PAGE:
Date
28 April 2017
A view of Sea Crest Villa Phase 4 in Sham Tseng. The housing estate has finally seen prices recover back above the HK$10,000-per-square-foot level.
A view of Sea Crest Villa Phase 4 in Sham Tseng. The housing estate has finally seen prices recover back above the HK$10,000-per-square-foot level.

Why Sea Crest Villa homeowners are smiling

Overlooking the three famous bridges — Tsing Ma Bridge, Ting Kiu Bridge and Kap Shui Mun Bridge — lies a housing complex that has come under renewed spotlight in the property market.

Sea Crest Villa, one of the largest housing estates in Sham Tseng, has finally seen the value of its units recover to the launch price levels of 20 years ago. 

In a recent transaction, a buyer is reported to have paid HK$4.46 million for a one-bedroom flat in the housing complex, or about HK$10,215 per square feet.

It marked the first time the price topped the five-digit mark after the estate took a beating early last decade, especially during the SARS crisis.

Despite the strong brand name of Sun Hung Kai Properties (SHKP), which had been the developer behind the project, Sea Crest Villa had been under water until now in terms of the unit prices on the secondary market.

The Phase 5 of the project was priced close to HK$10,000 per square foot (psf) during the initial launch back in 1997, but the market prices fell as much as 70 percent during SARS before a gradual recovery to the original levels.

Sea Crest Villa has been one of the very few housing estates in Hong Kong that have seen prices fall under water. And recovery has taken a long time.

Interestingly, some other housing estates — such as Island Place in North Point, Discovery Park in Tseun Wan, and Kingswood Villa in Tin Shui Wai — have all returned to their peak level in the past year.

In particular, Kingswood Villa — which was put up by Cheung Kong Property — has seen active transactions lately, although some people consider the HK$10,000 psf level to be an indicator of an overheating home market.

Why it took so long for Sea Crest Villa, which I pass by every week on the way to Tuen Mun, to come above water is a mystery, especially given that the property is from SHKP, whose products always command a premium.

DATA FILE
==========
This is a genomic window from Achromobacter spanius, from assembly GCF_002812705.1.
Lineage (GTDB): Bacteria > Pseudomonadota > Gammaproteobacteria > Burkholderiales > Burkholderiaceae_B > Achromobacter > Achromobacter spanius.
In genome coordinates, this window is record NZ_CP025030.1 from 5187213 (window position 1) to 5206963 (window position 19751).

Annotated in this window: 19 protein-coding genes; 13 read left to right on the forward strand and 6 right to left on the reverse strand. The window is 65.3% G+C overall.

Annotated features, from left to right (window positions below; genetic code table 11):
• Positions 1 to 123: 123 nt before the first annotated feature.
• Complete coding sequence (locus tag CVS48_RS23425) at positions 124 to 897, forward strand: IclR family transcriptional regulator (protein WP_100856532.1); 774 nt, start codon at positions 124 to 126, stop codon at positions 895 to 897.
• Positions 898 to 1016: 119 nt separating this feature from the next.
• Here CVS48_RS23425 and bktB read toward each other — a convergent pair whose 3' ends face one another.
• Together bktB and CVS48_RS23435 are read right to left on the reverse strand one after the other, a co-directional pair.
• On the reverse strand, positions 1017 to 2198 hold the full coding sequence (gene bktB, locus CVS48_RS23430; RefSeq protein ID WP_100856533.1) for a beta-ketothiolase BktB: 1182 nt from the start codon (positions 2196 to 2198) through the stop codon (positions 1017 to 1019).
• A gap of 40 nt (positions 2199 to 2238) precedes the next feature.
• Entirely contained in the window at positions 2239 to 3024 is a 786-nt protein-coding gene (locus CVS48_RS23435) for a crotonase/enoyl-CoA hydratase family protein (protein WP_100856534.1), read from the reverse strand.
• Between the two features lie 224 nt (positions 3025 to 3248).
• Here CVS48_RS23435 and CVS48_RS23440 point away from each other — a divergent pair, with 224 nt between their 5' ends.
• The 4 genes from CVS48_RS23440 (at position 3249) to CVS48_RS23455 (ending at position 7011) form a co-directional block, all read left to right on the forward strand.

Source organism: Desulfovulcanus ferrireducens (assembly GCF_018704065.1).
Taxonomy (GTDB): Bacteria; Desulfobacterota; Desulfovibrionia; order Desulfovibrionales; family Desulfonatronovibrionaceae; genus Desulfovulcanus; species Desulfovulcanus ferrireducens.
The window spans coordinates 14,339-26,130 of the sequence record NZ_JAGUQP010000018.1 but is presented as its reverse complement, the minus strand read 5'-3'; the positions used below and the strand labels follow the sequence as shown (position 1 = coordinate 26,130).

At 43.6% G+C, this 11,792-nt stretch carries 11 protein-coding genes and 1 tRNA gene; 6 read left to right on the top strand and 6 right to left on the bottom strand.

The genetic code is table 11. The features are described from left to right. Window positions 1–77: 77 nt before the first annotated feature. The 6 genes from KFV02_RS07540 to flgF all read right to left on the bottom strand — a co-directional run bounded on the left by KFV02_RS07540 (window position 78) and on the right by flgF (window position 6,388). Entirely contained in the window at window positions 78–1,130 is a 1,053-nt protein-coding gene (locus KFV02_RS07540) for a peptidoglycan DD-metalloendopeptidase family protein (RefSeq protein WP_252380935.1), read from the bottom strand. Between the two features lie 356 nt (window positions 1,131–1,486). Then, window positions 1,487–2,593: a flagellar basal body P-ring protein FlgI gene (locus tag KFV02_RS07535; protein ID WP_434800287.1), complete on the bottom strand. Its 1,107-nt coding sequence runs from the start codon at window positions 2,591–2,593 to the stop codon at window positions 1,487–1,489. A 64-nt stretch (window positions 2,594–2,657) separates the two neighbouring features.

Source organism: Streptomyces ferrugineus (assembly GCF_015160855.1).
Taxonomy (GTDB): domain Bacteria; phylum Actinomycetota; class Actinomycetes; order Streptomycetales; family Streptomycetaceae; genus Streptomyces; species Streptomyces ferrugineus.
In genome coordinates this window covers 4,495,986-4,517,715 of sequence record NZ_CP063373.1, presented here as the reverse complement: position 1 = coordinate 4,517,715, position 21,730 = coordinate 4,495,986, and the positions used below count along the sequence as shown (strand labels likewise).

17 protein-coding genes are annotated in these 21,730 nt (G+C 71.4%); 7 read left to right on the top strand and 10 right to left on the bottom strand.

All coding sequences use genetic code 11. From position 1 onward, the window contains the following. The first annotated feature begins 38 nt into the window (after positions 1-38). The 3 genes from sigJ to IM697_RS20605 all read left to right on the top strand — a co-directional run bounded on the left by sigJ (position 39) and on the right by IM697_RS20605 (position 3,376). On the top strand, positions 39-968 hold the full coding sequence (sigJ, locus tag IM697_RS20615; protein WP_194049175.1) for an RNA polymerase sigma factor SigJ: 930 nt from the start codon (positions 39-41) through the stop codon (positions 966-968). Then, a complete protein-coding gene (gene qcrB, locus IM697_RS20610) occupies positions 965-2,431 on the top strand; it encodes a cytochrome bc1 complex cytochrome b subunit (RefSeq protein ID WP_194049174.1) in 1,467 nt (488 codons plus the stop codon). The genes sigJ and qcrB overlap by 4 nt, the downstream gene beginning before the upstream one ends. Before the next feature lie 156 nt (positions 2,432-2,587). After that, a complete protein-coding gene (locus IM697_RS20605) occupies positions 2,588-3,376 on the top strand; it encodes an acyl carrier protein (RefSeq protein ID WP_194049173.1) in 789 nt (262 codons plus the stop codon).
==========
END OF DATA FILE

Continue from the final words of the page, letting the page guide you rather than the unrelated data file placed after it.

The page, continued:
The only reason I can think of is this: the estate doesn’t have easy access to the MTR.

Some Sea Crest Villa residents, however, told me that they are happy as they are living in an exclusive and spacious area famous for roasted goose and dessert.

Still, the stark reality is that Sea Crest has been one of the very few housing estates that were traded below the HK$10,000 psf mark in recent times.

According to Centanet Agency, there are still nine units at the estate priced below that level.

Overall, there are said to be only 73 units in Kowloon, and about 3,800 units in the city, that are now available at prices below the HK$10,000 psf level.

Now, not many homeowners will be missing former chief executive Tung Chee-hwa, during whose eight-year reign Hong Kong saw a 50 percent collapse in housing prices in some areas.

Coming to Sea Crest Villa owners, they might perhaps want the city’s incumbent leader, Leung Chun-ying, to stay in his post a bit longer.

That is because under Leung’s watch, home prices have surged 50 percent in the city despite a not-too-friendly approach toward property developers.

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RC

EJ Insight writer

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